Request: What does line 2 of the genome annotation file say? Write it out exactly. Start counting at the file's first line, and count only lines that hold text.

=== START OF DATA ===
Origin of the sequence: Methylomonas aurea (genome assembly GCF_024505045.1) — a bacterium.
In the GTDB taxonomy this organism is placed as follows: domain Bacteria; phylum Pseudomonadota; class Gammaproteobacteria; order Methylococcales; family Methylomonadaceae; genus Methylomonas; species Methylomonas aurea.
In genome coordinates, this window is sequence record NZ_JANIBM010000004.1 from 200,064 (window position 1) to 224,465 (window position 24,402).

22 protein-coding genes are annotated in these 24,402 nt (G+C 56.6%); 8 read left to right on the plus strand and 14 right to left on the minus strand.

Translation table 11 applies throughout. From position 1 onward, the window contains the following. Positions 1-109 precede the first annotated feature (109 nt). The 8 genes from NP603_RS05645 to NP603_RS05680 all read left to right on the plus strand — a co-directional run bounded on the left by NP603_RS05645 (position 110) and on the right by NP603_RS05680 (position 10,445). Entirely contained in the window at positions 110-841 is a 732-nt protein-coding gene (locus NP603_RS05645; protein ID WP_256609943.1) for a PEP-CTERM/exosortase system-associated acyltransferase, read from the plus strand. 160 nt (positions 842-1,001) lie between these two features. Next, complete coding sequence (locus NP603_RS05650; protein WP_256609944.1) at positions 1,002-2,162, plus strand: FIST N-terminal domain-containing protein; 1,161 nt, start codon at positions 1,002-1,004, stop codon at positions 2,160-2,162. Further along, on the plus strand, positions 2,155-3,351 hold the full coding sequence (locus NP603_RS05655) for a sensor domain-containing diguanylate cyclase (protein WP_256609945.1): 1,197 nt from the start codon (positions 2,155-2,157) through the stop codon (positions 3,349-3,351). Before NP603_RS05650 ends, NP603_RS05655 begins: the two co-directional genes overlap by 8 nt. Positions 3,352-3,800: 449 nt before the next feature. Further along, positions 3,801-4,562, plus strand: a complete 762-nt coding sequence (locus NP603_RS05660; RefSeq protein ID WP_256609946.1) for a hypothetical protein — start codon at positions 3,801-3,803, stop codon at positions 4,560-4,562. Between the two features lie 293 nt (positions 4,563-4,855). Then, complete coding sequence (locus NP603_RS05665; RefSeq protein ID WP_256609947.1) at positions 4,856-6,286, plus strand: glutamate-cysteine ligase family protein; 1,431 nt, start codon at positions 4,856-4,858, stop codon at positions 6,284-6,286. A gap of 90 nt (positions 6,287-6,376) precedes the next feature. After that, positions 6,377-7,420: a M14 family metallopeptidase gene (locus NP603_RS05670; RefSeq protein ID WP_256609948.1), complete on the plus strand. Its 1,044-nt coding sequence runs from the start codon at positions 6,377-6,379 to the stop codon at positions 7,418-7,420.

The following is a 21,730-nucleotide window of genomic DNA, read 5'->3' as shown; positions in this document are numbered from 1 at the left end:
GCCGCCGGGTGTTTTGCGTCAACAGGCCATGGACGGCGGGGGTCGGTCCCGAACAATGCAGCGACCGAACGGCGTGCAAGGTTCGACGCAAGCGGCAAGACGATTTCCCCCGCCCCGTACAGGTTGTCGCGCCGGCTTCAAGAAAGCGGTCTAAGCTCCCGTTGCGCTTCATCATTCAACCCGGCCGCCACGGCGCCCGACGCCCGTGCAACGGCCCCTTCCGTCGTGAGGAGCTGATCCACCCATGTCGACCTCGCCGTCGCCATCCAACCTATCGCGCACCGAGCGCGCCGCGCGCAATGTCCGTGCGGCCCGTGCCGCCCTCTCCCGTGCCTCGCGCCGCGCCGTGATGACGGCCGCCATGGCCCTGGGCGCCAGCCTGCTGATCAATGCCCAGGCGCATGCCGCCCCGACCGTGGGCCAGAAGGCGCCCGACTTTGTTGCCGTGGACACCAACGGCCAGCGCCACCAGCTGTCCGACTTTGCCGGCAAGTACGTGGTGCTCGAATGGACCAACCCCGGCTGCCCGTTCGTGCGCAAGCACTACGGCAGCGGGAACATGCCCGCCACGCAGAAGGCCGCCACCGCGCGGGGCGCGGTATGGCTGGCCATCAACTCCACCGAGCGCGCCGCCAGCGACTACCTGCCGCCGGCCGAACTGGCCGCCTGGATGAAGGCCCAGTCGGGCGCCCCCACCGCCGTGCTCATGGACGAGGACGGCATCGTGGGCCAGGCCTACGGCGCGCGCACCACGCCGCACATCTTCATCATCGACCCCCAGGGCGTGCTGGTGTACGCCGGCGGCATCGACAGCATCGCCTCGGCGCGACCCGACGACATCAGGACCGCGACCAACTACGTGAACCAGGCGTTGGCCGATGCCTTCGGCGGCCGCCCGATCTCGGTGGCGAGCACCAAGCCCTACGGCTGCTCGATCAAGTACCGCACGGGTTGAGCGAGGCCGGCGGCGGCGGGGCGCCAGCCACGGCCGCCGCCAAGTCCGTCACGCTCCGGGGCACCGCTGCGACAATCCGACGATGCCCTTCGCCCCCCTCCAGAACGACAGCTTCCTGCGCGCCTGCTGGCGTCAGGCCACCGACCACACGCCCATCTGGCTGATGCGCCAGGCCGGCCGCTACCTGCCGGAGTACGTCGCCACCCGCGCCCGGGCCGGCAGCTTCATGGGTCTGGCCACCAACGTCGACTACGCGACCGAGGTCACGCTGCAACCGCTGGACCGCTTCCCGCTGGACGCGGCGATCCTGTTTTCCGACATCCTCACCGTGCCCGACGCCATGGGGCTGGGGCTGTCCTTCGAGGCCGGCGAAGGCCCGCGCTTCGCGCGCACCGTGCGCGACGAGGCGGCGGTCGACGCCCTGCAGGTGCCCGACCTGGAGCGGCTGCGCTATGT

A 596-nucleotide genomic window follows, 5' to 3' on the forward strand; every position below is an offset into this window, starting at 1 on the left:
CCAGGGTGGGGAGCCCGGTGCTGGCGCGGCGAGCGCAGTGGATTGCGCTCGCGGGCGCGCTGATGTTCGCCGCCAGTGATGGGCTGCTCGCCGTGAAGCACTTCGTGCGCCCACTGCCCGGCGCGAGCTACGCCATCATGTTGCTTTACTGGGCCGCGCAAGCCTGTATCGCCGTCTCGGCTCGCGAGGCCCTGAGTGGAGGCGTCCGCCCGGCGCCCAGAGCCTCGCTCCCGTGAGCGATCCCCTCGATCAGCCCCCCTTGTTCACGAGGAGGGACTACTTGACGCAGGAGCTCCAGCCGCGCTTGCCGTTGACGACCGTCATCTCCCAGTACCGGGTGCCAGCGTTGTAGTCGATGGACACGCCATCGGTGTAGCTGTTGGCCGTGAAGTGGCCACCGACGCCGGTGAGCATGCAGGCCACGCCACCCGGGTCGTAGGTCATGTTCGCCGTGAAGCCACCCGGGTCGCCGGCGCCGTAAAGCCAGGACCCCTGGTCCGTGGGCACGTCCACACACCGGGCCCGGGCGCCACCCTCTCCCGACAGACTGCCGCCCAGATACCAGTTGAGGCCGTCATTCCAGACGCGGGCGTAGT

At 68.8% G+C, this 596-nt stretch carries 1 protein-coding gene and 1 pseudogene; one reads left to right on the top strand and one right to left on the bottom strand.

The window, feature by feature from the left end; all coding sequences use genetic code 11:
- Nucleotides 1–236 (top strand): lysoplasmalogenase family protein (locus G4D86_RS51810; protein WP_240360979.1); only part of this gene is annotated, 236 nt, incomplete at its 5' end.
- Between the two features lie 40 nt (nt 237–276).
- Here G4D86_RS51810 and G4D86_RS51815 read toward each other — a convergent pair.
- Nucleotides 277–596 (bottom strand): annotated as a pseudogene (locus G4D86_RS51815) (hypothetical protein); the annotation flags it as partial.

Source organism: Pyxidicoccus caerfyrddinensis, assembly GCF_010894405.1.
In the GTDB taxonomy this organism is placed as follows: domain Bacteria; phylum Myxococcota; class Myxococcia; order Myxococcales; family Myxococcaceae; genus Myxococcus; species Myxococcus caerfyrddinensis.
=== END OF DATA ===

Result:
In the GTDB taxonomy this organism is placed as follows: domain Bacteria; phylum Pseudomonadota; class Gammaproteobacteria; order Methylococcales; family Methylomonadaceae; genus Methylomonas; species Methylomonas aurea.